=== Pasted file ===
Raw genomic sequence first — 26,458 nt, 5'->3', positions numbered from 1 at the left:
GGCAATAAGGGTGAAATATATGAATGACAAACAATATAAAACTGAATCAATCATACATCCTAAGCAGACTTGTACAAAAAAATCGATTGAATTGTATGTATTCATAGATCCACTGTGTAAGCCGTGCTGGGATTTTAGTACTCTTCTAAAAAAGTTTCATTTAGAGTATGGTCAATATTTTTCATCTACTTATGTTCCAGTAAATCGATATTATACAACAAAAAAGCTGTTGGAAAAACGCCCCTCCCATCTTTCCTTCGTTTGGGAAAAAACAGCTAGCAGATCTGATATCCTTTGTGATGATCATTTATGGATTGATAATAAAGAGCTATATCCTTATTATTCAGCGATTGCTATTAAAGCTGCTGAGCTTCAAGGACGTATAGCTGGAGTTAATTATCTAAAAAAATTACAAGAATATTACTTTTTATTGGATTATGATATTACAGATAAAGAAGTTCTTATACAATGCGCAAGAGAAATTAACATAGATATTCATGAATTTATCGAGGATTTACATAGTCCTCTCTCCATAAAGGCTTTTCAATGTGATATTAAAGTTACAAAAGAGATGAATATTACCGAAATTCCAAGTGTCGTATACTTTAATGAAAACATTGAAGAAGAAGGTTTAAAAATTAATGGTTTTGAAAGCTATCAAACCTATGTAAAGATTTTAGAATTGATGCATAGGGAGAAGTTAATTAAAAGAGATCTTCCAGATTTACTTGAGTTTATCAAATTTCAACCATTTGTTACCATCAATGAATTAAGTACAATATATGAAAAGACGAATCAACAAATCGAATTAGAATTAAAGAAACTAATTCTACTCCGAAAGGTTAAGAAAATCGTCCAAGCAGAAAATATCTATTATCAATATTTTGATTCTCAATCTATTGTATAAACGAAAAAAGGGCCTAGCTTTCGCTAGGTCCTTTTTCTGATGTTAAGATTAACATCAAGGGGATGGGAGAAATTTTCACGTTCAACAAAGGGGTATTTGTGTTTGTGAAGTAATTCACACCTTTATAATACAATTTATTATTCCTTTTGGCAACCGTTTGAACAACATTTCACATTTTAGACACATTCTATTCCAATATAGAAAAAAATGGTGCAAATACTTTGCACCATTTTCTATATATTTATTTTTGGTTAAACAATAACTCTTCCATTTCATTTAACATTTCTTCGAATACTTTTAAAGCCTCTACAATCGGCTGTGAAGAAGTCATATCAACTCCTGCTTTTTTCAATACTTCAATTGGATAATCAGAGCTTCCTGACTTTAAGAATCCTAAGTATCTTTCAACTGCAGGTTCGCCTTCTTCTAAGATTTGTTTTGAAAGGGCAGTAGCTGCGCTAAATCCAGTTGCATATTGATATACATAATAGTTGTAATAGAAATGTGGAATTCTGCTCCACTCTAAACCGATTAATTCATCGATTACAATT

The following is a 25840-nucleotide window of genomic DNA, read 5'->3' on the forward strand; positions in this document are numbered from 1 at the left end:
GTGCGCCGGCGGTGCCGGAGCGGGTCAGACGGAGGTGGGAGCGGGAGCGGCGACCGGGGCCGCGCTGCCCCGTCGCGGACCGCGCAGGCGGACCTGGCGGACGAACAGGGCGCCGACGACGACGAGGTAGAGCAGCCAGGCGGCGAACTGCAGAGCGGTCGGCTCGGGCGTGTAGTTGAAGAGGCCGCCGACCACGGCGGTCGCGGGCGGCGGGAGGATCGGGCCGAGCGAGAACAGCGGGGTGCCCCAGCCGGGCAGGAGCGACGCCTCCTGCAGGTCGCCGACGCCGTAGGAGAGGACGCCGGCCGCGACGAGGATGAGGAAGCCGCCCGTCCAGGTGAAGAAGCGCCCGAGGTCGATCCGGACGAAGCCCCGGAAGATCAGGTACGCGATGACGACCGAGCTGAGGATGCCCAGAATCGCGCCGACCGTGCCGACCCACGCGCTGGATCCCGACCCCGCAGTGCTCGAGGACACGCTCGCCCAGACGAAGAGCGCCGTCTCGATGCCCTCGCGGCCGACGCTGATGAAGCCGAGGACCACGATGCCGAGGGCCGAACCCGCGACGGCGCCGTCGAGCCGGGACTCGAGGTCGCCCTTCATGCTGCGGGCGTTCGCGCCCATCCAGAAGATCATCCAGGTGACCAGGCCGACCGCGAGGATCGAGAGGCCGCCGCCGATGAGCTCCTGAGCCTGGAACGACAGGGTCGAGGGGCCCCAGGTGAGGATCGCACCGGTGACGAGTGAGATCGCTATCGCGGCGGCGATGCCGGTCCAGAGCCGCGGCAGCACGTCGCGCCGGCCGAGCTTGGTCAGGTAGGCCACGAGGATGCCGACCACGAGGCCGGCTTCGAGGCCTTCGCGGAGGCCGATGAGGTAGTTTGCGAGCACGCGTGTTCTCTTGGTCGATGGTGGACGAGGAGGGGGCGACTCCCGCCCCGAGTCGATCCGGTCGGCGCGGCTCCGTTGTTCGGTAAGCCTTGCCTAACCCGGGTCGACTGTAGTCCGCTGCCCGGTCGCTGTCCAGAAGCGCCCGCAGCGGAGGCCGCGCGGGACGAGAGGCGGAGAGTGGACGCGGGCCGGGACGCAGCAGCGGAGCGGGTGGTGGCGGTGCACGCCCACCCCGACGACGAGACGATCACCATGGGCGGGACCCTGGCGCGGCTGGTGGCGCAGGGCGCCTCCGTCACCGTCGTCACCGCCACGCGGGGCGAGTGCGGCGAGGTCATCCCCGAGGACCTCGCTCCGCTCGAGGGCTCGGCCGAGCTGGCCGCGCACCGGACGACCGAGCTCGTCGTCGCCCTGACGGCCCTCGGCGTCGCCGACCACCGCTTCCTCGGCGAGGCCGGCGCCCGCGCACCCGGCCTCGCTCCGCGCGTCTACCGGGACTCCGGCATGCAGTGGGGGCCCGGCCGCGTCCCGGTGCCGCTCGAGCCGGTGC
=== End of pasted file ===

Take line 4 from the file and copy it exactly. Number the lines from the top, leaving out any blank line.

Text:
GTGCGCCGGCGGTGCCGGAGCGGGTCAGACGGAGGTGGGAGCGGGAGCGGCGACCGGGGCCGCGCTGCCCCGTCGCGGACCGCGCAGGCGGACCTGGCGGACGAACAGGGCGCCGACGACGACGAGGTAGAGCAGCCAGGCGGCGAACTGCAGAGCGGTCGGCTCGGGCGTGTAGTTGAAGAGGCCGCCGACCACGGCGGTCGCGGGCGGCGGGAGGATCGGGCCGAGCGAGAACAGCGGGGTGCCCCAGCCGGGCAGGAGCGACGCCTCCTGCAGGTCGCCGACGCCGTAGGAGAGGACGCCGGCCGCGACGAGGATGAGGAAGCCGCCCGTCCAGGTGAAGAAGCGCCCGAGGTCGATCCGGACGAAGCCCCGGAAGATCAGGTACGCGATGACGACCGAGCTGAGGATGCCCAGAATCGCGCCGACCGTGCCGACCCACGCGCTGGATCCCGACCCCGCAGTGCTCGAGGACACGCTCGCCCAGACGAAGAGCGCCGTCTCGATGCCCTCGCGGCCGACGCTGATGAAGCCGAGGACCACGATGCCGAGGGCCGAACCCGCGACGGCGCCGTCGAGCCGGGACTCGAGGTCGCCCTTCATGCTGCGGGCGTTCGCGCCCATCCAGAAGATCATCCAGGTGACCAGGCCGACCGCGAGGATCGAGAGGCCGCCGCCGATGAGCTCCTGAGCCTGGAACGACAGGGTCGAGGGGCCCCAGGTGAGGATCGCACCGGTGACGAGTGAGATCGCTATCGCGGCGGCGATGCCGGTCCAGAGCCGCGGCAGCACGTCGCGCCGGCCGAGCTTGGTCAGGTAGGCCACGAGGATGCCGACCACGAGGCCGGCTTCGAGGCCTTCGCGGAGGCCGATGAGGTAGTTTGCGAGCACGCGTGTTCTCTTGGTCGATGGTGGACGAGGAGGGGGCGACTCCCGCCCCGAGTCGATCCGGTCGGCGCGGCTCCGTTGTTCGGTAAGCCTTGCCTAACCCGGGTCGACTGTAGTCCGCTGCCCGGTCGCTGTCCAGAAGCGCCCGCAGCGGAGGCCGCGCGGGACGAGAGGCGGAGAGTGGACGCGGGCCGGGACGCAGCAGCGGAGCGGGTGGTGGCGGTGCACGCCCACCCCGACGACGAGACGATCACCATGGGCGGGACCCTGGCGCGGCTGGTGGCGCAGGGCGCCTCCGTCACCGTCGTCACCGCCACGCGGGGCGAGTGCGGCGAGGTCATCCCCGAGGACCTCGCTCCGCTCGAGGGCTCGGCCGAGCTGGCCGCGCACCGGACGACCGAGCTCGTCGTCGCCCTGACGGCCCTCGGCGTCGCCGACCACCGCTTCCTCGGCGAGGCCGGCGCCCGCGCACCCGGCCTCGCTCCGCGCGTCTACCGGGACTCCGGCATGCAGTGGGGGCCCGGCCGCGTCCCGGTGCCGCTCGAGCCGGTGC